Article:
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THE DISEASING OF AMERICA'S CHILDRENExposing the ADHD Fiasco and Empowering Parents to Take Back Control
By John Rosemond Bose Ravenel
Thomas NelsonCopyright © 2008 John K. Rosemond and S. DuBose Ravenel
All right reserved.
Chapter OneFIVE SLIPPERY WORDS
It depends on what the meaning of the word "is" is. -President Bill Clinton
Discussions about attention-deficit/hyperactivity disorder (as well as oppositional defiant disorder and early onset bipolar disorder) can get complicated very quickly. The complications generally involve one or more of five slippery words: believe, real, work, have, and know.
As I was walking out of an auditorium in Lexington, Kentucky, where I had just spoken to some three hundred people, mostly parents, a woman approached me and said, "So I take it you don't believe in ADHD."
During the presentation, I had done my best to debunk some widely held falsehoods concerning ADHD, including that it is an inherited or gene-based condition. Because the diagnosis had become so ubiquitous, I realized that several parents in the audience would have questions.
"What does believing in ADHD require?" I asked her.
She looked at me with a slightly embarrassed smile. "Well, you know ... that it's real."
I could tell this was going to be a somewhat thorny conversation. Before I could answer her, we had to come to agreement concerning what the word real means with regard to this supposed disorder. Does it mean that ADHD has objective reality, that it is the behavioral result of physical anomalies that can be seen and measured? Some psychologists, physicians, and researchers believe that it does and is. They believe that ADHD can be seen in brain scans, detected by electroencephalography, that it exists in the form of structural abnormalities in the brain and/or imbalances in the brain's chemistry. The emphasis in the previous two sentences is meant to draw attention to the fact that in the field of ADHD, belief is all there is. Science, however, is not about belief. It is about objective, verifiable, replicable evidence, of which there is none where ADHD is concerned.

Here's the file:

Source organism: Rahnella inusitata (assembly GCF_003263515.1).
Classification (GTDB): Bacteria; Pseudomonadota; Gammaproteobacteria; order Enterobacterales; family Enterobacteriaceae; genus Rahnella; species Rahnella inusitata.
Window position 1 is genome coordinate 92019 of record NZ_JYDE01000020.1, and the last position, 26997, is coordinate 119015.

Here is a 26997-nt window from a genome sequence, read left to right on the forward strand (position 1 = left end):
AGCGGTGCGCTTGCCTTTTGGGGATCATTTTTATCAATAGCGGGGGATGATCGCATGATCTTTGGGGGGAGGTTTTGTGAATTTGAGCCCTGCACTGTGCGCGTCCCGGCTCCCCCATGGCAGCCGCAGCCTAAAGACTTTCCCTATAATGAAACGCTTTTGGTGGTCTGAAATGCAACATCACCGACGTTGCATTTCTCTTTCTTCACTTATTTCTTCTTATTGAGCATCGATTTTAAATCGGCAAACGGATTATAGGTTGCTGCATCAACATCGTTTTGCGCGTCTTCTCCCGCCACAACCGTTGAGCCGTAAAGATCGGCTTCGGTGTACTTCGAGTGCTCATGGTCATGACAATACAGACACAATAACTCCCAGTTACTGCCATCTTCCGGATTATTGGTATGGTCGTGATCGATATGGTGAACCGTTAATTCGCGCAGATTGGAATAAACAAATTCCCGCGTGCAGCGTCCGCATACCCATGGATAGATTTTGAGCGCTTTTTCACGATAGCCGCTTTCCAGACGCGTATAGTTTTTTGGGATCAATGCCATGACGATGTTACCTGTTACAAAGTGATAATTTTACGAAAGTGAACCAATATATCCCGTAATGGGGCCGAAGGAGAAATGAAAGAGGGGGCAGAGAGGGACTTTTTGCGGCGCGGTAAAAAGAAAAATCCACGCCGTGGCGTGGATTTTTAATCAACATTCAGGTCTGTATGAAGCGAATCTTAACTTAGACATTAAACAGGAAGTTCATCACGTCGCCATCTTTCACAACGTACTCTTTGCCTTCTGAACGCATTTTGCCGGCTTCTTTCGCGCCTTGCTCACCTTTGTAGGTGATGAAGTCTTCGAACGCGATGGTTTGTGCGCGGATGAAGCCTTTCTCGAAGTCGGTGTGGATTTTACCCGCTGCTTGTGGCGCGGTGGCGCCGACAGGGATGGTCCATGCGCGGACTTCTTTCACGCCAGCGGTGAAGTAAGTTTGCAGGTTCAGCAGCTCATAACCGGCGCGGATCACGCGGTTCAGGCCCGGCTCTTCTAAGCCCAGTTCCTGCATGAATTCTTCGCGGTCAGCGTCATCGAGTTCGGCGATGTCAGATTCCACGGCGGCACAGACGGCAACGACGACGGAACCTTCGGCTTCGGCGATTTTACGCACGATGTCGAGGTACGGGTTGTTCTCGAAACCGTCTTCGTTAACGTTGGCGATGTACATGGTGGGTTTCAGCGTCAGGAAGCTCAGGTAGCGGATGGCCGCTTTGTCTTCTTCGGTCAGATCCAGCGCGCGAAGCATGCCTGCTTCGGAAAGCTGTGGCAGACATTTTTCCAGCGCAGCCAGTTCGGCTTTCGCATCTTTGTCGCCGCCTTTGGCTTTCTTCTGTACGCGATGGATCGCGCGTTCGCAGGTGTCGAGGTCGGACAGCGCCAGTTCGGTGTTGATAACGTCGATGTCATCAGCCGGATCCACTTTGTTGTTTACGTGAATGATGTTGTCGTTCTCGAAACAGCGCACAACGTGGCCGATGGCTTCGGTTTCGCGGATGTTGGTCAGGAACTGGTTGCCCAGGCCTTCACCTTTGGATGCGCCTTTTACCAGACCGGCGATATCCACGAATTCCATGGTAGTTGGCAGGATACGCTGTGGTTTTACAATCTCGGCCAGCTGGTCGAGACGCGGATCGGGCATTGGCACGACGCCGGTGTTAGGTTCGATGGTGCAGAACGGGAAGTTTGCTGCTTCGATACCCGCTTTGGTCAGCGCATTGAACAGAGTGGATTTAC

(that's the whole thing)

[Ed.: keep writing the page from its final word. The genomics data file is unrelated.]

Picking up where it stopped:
One of the characteristics of postmodernity-the curious times in which we twenty-first-century Americans live-is that if enough people think something is true, it takes on a consensual reality that is as powerful, and sometimes more so, than a fact that can be verified by objective means of detection or measurement. Furthermore, once something has acquired consensual reality, people-and even people who ought to know better, people with scientific credentials-will often deny that facts are facts.
The fact is that none of the claims that ADHD has a biological cause has been verified through scientific experiments that upon replication yield the same results. On that basis, therefore, ADHD is not real, not yet at least. Then again, one can ignore all the claims of genes, microscopic brain lesions, and chemical imbalances and limit the notion that ADHD is real to its phenomenology-to the undeniable fact that large and ever-increasing numbers of children display the defining behaviors (or "symptoms," as delineated in the most recent revision of the Diagnostic and Statistical Manual, the diagnostic guidebook for the mental health professions) to a significant degree. From that perspective, ADHD is very real indeed.